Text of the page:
NATIONAL IRISH BROWN BREAD COMPETITION WINNERS 2015

brown bread comp poster a4The 2015 overall winner Maria O’Reilly used Dunany Wholemeal Flour, Odlums Wheatgerm, Donegal Pinhead Oatmeal, and Monaghan Co-op Buttermilk

Carnaross National School TEAM 2 – won the onsite bake-off 

The judging panel were RTE’s Ella McSweeney, Seamus Sheridan and Kristin Jensen from Edible Ireland then of course, the woman who inspired the Sheridan brother’s love of brown bread, their mam Maura!

See the Full Winners List from the 2015 National Brown Bread Competition below or Download the Prize Giving Sheet 2015

Continue reading “PREVIOUS NATIONAL IRISH BROWN BREAD COMPETITION WINNERS”

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Christmas Fair

We’re holding our annual Christmas Fair at our Head Quarters in Co Meath

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on Saturday 13th and Sunday 14th December – 10am to 6pm.

There will be loads of local craft and food stalls as well as all of Sheridan’s Cheeses, wines hampers and great foods. It’s a fun and festive way to do your Christmas shopping in a relaxed way – we’ll have mulled wine, and music too!

Among the producers (but list by no means exhaustive!) will be Clayotic, Bakelicious, Newgrange Gold Oils, What’s for Pudding, Floods Butchers, Richard Hogan Fruit & Veg, Rogan’s Smokehouse, Boyne Valley Blue Cheese, Cole’s Home Bakery, Kilconny House Preserves, Pollock’s Pickles, Annie’s Bakery, Paul Gallagher’s Handmade Cards, Scott Cider, Moran’s Jams, Delish Donuts, Cockagee Cider, Caulfield Boards, Klara Dechant Angel Stars, Jackie Gavin, Bridget’s Mantle Scincare.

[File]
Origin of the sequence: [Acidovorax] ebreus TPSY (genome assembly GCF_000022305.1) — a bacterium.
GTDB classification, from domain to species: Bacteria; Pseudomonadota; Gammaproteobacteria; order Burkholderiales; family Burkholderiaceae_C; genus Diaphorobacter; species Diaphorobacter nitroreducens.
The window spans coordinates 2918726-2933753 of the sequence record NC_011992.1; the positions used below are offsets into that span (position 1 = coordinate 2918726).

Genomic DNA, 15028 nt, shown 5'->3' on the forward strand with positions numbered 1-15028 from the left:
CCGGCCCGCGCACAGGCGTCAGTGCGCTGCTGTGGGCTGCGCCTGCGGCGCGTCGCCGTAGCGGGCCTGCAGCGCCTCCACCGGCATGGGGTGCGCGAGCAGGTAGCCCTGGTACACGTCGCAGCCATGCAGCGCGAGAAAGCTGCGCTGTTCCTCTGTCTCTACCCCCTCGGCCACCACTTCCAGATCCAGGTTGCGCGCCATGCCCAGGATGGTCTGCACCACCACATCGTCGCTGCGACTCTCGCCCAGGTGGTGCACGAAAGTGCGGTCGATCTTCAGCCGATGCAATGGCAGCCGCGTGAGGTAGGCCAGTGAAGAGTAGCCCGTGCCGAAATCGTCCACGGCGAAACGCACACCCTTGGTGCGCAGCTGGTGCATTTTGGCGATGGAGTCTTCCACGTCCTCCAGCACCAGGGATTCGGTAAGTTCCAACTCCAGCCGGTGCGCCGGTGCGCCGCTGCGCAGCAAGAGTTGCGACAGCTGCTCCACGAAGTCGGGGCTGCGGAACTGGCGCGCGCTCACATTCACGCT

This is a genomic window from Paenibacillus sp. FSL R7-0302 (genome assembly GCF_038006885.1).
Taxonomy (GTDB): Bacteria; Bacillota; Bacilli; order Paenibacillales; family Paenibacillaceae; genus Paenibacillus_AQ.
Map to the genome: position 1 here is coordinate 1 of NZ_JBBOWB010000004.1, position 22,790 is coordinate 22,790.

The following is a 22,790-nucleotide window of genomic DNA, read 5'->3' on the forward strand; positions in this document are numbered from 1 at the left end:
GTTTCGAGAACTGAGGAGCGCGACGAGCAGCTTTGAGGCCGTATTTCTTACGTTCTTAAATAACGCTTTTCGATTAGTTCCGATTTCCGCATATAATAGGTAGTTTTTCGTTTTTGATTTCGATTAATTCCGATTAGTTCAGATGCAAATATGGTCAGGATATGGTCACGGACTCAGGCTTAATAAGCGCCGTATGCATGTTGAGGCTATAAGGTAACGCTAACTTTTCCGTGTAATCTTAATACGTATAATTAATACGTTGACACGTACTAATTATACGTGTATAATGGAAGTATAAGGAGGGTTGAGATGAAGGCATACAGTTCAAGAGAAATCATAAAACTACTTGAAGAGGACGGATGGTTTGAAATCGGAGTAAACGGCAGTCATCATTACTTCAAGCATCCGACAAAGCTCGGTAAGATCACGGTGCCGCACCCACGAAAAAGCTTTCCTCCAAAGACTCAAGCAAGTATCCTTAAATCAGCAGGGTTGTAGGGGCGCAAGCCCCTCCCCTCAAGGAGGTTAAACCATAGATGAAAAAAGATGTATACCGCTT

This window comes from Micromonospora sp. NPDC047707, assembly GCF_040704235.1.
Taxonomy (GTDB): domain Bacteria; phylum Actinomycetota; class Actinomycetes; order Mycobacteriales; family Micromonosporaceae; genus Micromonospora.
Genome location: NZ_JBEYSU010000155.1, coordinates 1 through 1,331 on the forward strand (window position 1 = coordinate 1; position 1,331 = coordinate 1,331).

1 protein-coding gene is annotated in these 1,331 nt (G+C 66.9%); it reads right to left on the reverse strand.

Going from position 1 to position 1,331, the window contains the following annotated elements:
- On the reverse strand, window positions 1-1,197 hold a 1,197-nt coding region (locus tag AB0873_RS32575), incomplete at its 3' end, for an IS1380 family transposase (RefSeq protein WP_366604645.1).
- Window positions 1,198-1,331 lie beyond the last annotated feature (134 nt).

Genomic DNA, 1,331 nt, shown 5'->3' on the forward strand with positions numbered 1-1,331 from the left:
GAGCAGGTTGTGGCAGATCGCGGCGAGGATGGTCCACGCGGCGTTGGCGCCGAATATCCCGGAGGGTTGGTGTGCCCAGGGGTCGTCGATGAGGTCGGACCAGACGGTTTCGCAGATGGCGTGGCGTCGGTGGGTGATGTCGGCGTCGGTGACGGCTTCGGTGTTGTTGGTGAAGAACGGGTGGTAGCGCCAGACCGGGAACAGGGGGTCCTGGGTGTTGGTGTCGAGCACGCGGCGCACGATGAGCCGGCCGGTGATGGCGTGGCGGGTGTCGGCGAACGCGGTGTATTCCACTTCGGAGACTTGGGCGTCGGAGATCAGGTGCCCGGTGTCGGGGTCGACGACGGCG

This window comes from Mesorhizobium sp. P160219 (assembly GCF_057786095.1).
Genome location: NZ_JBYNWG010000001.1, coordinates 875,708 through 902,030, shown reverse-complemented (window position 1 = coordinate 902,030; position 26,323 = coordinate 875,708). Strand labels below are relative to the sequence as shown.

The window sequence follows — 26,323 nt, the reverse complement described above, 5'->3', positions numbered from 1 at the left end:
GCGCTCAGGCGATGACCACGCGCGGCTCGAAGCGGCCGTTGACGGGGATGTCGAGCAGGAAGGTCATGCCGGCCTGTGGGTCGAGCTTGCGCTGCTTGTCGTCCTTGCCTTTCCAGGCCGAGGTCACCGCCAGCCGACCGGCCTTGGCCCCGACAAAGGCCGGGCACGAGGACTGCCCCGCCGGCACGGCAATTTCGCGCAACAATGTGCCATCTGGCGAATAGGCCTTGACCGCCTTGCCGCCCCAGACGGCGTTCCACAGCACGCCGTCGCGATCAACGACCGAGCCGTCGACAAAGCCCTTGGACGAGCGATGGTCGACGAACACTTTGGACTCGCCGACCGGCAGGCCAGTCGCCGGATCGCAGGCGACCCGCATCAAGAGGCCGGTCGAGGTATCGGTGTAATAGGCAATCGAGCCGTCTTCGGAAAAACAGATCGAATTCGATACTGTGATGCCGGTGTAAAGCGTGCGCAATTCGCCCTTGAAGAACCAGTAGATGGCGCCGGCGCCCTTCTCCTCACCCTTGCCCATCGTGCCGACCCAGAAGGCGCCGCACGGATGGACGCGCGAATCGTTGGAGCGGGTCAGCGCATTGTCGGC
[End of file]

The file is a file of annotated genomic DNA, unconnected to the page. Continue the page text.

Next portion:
Continue reading “Christmas Fair”

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Bakealicious – New addition to our Meath shop

We here in Sheridans Virginia Rd Station shop in Meath are extremely excited to welcome Eimear of Bakealicious into our shop. Bakealicious have opened a new ‘Pop-up Tearooms‘  and will offer a great selection of cakes and bakes Thursday – Friday from 12pm – 6pm and Saturday from 10am – 6pm. So why not pop by and try some of her delicious treats. I highly recommend the ‘Raspberry Cheesecake Brownie’ – all the goodness of two desserts rolled into one, delicious. And guess what? All of Eimear’s cakes and bakes are made from Organic Spelt Flour.

Continue reading “Bakealicious – New addition to our Meath shop”

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Cheese of the Month – May 2014

This month we have four lovely cheeses from Piedmont, Italy, three from the one producer. We have always had a great relationship with Italy in Sheridans and especially Piedmont. It was the first place outside of Ireland that we went ‘hunting’ cheeses. Seamus took a trip there only a year or two after we first set up our cheese stall and he found himself on a wonderful journey, making friends and discovering new foods like only Seamus can. We have always had more success though with foods other than cheese and with great wines of course. Apart from our Parmigiano Reggiano from Cravero and our Buffalo Mozzarella we have never been fully satisfied with our supply and have changed quite a few times down through the years.

Continue reading “Cheese of the Month – May 2014”